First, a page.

(WACO, Texas) — Former President Donald Trump will address supporters in Texas on Saturday as he faces a possible indictment.

The rally at Waco Regional Airport is being billed by his team as the first of his 2024 campaign, though he’s held smaller events in Iowa, New Hampshire and South Carolina since launching his White House bid back in November.

It will be Trump’s first campaign event since he claimed last weekend he would be arrested this past Tuesday in connection to a $130,000 payment made to adult film star Stormy Daniels in the final days of the 2016 presidential race.

The campaign won’t be deterred by the prospect of charges stemming from Manhattan District Attorney Alvin Bragg’s investigation, those in Trump’s orbit told ABC News, adding it may be an opportunity to rile up his base.

The former president has taken on a defiant attitude as he assails Bragg and encourages protest on his social media. In one post, he warned of “potential death and destruction” if he were to be indicted. As ABC News has previously reported, the DA has been presenting a case for some time and the grand jury is expected to reconvene on Monday.

The tone of Trump’s posts makes Waco a noteworthy backdrop for Saturday’s rally. The Texas town was the site of the 1993 face-off between government agents and the Branch Davidian religious sect. The 51-day siege resulted in the deaths of 82 Branch Davidians — at least two dozen of whom were children — as well as four federal agents.

The campaign stop is coinciding with the 30th anniversary of the deadly standoff, which lasted from Feb. 28 to April 19, 1993.

“Waco is kind of the genesis of a lot of the discontent about government and the use of violence to be able to react to it,” Brandon Rottinghaus, a political scientist at the University of Houston, told ABC News.

Steven Cheung, the Trump campaign’s spokesman, told the New York Times the location was selected “because it is centrally located and close to all four of Texas’ biggest metropolitan areas — Dallas/Fort Worth, Houston, Austin and San Antonio — while providing the necessary infrastructure to hold a rally of this magnitude.” The statement made no mention of Waco’s history.

When asked by Newsmax whether he was “stoking the fire of Waco” by holding his rally there Saturday, Trump dodged.

“I hear there’s tens of thousands of people,” Trump told the rightwing outlet Friday night, though it is unclear how many participants are expected to attend. “The line is already miles long trying to get in.”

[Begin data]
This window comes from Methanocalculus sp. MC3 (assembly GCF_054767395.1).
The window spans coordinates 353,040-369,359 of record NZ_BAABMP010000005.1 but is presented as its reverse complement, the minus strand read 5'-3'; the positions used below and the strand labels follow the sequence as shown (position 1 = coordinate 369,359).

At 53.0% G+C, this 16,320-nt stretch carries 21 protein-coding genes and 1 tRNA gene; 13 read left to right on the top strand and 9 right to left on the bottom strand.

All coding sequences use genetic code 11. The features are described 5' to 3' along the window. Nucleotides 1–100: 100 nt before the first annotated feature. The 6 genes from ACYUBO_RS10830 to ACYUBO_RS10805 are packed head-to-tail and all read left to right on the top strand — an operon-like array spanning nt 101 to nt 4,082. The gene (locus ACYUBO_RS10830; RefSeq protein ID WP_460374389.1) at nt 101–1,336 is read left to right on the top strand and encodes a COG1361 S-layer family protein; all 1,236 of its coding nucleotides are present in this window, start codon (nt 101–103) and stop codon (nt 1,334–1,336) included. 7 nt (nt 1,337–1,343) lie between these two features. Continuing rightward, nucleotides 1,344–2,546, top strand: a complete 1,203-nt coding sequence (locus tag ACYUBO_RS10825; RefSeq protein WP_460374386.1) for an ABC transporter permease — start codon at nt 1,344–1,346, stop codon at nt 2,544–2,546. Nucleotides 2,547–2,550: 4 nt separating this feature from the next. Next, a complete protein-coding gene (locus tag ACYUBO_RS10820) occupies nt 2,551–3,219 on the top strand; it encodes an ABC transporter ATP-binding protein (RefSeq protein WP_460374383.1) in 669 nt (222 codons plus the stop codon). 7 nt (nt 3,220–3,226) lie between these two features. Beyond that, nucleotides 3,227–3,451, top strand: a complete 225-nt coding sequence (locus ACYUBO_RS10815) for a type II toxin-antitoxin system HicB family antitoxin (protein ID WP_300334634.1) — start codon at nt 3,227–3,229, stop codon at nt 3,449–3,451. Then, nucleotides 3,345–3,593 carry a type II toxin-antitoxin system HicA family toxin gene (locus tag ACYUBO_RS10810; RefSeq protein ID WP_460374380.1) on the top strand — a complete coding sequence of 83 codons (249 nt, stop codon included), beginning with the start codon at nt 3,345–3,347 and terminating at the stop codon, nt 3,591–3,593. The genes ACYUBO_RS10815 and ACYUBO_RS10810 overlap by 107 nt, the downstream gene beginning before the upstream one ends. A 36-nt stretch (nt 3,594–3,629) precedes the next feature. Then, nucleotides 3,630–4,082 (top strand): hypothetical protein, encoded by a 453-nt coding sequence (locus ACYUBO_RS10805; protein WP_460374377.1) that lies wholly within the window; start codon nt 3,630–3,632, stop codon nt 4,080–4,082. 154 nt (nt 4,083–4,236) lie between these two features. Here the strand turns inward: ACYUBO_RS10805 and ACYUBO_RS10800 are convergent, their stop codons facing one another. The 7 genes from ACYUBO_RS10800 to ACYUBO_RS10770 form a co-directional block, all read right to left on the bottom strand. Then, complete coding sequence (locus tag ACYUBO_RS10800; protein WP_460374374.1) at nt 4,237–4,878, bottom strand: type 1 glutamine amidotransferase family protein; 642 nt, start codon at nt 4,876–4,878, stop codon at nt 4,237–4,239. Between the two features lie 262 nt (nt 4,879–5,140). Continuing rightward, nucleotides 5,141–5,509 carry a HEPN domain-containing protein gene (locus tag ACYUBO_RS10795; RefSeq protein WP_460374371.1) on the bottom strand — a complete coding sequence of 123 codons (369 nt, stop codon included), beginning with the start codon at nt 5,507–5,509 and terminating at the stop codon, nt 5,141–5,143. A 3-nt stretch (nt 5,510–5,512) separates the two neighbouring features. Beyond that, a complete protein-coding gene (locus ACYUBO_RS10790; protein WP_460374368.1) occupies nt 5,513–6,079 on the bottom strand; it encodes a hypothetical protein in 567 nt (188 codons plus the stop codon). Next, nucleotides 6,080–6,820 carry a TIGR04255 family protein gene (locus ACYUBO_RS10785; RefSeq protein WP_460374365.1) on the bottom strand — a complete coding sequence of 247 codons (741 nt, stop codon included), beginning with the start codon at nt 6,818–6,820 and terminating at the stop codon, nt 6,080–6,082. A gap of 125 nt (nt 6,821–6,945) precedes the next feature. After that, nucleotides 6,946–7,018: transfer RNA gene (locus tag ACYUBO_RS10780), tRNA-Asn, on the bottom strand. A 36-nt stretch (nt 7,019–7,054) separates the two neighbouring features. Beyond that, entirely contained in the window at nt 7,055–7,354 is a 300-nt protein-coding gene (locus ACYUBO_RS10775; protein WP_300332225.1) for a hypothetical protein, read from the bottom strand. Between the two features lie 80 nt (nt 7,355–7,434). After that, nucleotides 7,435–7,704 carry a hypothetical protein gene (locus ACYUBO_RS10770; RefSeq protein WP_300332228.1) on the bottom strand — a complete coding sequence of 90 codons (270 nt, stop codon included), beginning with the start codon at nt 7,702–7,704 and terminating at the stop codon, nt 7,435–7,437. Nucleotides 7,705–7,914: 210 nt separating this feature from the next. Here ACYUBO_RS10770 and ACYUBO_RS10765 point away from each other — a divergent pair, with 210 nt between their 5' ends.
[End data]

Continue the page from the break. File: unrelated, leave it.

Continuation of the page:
“We’re gonna have a great time in Waco,” he added.

Musician Ted Nugent, who said he will be performing at the rally, tweeted he’s going to “unleash a firebreathing Star-Spangled Banner” and referred to McLennan County, where Waco is located, as “the epicenter of conservative American Dream spirit/values.”

But Trump’s niece, Mary Trump, noted the choice of Waco for the rally’s setting in her effort to undercut the rally by encouraging people to register but not show up.

“Donald has a rally in Waco this Saturday. It’s a ploy to remind his cult of the infamous Waco siege of 1993, where an anti-government cult battled the FBI. Scores of people died. He wants the same violent chaos to rescue him from justice,” she tweeted Thursday, encouraging her followers to reserve tickets and “make sure most of the seats are empty when the traitor takes the stage.”

Amid the chatter over Waco’s history, Rottinghaus noted the city also encompasses the traditional traits for a campaign stop: It’s located in a county Trump won by 23 points in 2020 and is close enough to urban areas to potentially draw a large crowd that is favorable to the former president.

“Donald Trump needs to defend the South and Texas is fertile ground for a stand,” Rottinghaus said.

The Lone Star State will play an important role in the Republican primary, as it has the second-highest number of delegates. Republicans in Texas will cast their votes for the party’s presidential nominee on March 5, 2024, alongside several other states as part of the cycle’s Super Tuesday.

Trump and former South Carolina Gov. Nikki Haley are so far among some of the candidates to officially throw their hat in the ring for the party’s nomination, but others — including former Vice President Mike Pence and Florida Gov. Ron DeSantis — are considered likely contenders.

ABC News’ Olivia Rubin contributed to this report.

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